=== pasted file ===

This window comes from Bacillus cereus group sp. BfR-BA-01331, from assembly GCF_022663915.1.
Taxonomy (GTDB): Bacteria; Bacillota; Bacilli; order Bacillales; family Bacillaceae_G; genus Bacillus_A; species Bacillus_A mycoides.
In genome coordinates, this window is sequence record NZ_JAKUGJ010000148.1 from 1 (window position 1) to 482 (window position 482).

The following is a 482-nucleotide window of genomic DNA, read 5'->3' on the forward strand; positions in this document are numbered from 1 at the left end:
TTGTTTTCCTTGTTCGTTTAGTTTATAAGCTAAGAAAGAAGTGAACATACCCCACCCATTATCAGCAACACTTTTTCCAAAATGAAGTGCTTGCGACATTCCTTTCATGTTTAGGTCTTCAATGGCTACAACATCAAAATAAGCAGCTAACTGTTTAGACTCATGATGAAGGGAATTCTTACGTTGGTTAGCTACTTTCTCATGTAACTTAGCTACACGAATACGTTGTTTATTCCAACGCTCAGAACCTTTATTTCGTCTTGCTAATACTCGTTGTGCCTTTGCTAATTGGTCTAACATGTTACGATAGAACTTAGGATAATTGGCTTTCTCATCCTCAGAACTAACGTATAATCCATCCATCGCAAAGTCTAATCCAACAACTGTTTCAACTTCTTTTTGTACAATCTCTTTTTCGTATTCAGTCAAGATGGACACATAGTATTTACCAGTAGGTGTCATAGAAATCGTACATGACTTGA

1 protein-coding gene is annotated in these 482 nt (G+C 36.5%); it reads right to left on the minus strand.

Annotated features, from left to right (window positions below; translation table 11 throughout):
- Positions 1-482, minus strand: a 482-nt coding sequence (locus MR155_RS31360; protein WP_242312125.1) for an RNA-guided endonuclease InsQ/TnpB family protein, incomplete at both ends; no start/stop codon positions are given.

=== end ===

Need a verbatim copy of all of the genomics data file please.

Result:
This window comes from Bacillus cereus group sp. BfR-BA-01331, from assembly GCF_022663915.1.
Taxonomy (GTDB): Bacteria; Bacillota; Bacilli; order Bacillales; family Bacillaceae_G; genus Bacillus_A; species Bacillus_A mycoides.
In genome coordinates, this window is sequence record NZ_JAKUGJ010000148.1 from 1 (window position 1) to 482 (window position 482).

The following is a 482-nucleotide window of genomic DNA, read 5'->3' on the forward strand; positions in this document are numbered from 1 at the left end:
TTGTTTTCCTTGTTCGTTTAGTTTATAAGCTAAGAAAGAAGTGAACATACCCCACCCATTATCAGCAACACTTTTTCCAAAATGAAGTGCTTGCGACATTCCTTTCATGTTTAGGTCTTCAATGGCTACAACATCAAAATAAGCAGCTAACTGTTTAGACTCATGATGAAGGGAATTCTTACGTTGGTTAGCTACTTTCTCATGTAACTTAGCTACACGAATACGTTGTTTATTCCAACGCTCAGAACCTTTATTTCGTCTTGCTAATACTCGTTGTGCCTTTGCTAATTGGTCTAACATGTTACGATAGAACTTAGGATAATTGGCTTTCTCATCCTCAGAACTAACGTATAATCCATCCATCGCAAAGTCTAATCCAACAACTGTTTCAACTTCTTTTTGTACAATCTCTTTTTCGTATTCAGTCAAGATGGACACATAGTATTTACCAGTAGGTGTCATAGAAATCGTACATGACTTGA

1 protein-coding gene is annotated in these 482 nt (G+C 36.5%); it reads right to left on the minus strand.

Annotated features, from left to right (window positions below; translation table 11 throughout):
- Positions 1-482, minus strand: a 482-nt coding sequence (locus MR155_RS31360; protein WP_242312125.1) for an RNA-guided endonuclease InsQ/TnpB family protein, incomplete at both ends; no start/stop codon positions are given.